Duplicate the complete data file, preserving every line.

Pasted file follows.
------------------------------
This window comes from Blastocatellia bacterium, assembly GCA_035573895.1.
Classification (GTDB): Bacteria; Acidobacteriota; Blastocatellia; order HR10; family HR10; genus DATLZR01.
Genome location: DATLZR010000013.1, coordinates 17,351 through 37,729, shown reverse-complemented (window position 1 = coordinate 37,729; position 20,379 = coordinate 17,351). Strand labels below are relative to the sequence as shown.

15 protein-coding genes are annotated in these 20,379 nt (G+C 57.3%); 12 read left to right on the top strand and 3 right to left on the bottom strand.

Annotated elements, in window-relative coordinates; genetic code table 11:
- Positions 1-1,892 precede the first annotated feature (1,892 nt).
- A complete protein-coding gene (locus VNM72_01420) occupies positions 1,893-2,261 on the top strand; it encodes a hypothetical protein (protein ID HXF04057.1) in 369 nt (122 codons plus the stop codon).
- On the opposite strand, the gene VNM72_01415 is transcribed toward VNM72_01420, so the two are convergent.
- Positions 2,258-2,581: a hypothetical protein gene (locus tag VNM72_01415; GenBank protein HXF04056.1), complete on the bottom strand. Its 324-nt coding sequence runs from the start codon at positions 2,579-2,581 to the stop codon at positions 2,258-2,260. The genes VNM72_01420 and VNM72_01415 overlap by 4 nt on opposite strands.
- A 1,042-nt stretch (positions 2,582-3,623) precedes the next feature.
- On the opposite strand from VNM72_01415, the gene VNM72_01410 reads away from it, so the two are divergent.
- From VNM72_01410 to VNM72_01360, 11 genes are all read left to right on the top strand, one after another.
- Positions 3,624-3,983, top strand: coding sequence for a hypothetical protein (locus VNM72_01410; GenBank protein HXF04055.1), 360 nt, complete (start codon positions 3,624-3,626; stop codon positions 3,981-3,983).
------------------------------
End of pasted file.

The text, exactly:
This window comes from Blastocatellia bacterium, assembly GCA_035573895.1.
Classification (GTDB): Bacteria; Acidobacteriota; Blastocatellia; order HR10; family HR10; genus DATLZR01.
Genome location: DATLZR010000013.1, coordinates 17,351 through 37,729, shown reverse-complemented (window position 1 = coordinate 37,729; position 20,379 = coordinate 17,351). Strand labels below are relative to the sequence as shown.

15 protein-coding genes are annotated in these 20,379 nt (G+C 57.3%); 12 read left to right on the top strand and 3 right to left on the bottom strand.

Annotated elements, in window-relative coordinates; genetic code table 11:
- Positions 1-1,892 precede the first annotated feature (1,892 nt).
- A complete protein-coding gene (locus VNM72_01420) occupies positions 1,893-2,261 on the top strand; it encodes a hypothetical protein (protein ID HXF04057.1) in 369 nt (122 codons plus the stop codon).
- On the opposite strand, the gene VNM72_01415 is transcribed toward VNM72_01420, so the two are convergent.
- Positions 2,258-2,581: a hypothetical protein gene (locus tag VNM72_01415; GenBank protein HXF04056.1), complete on the bottom strand. Its 324-nt coding sequence runs from the start codon at positions 2,579-2,581 to the stop codon at positions 2,258-2,260. The genes VNM72_01420 and VNM72_01415 overlap by 4 nt on opposite strands.
- A 1,042-nt stretch (positions 2,582-3,623) precedes the next feature.
- On the opposite strand from VNM72_01415, the gene VNM72_01410 reads away from it, so the two are divergent.
- From VNM72_01410 to VNM72_01360, 11 genes are all read left to right on the top strand, one after another.
- Positions 3,624-3,983, top strand: coding sequence for a hypothetical protein (locus VNM72_01410; GenBank protein HXF04055.1), 360 nt, complete (start codon positions 3,624-3,626; stop codon positions 3,981-3,983).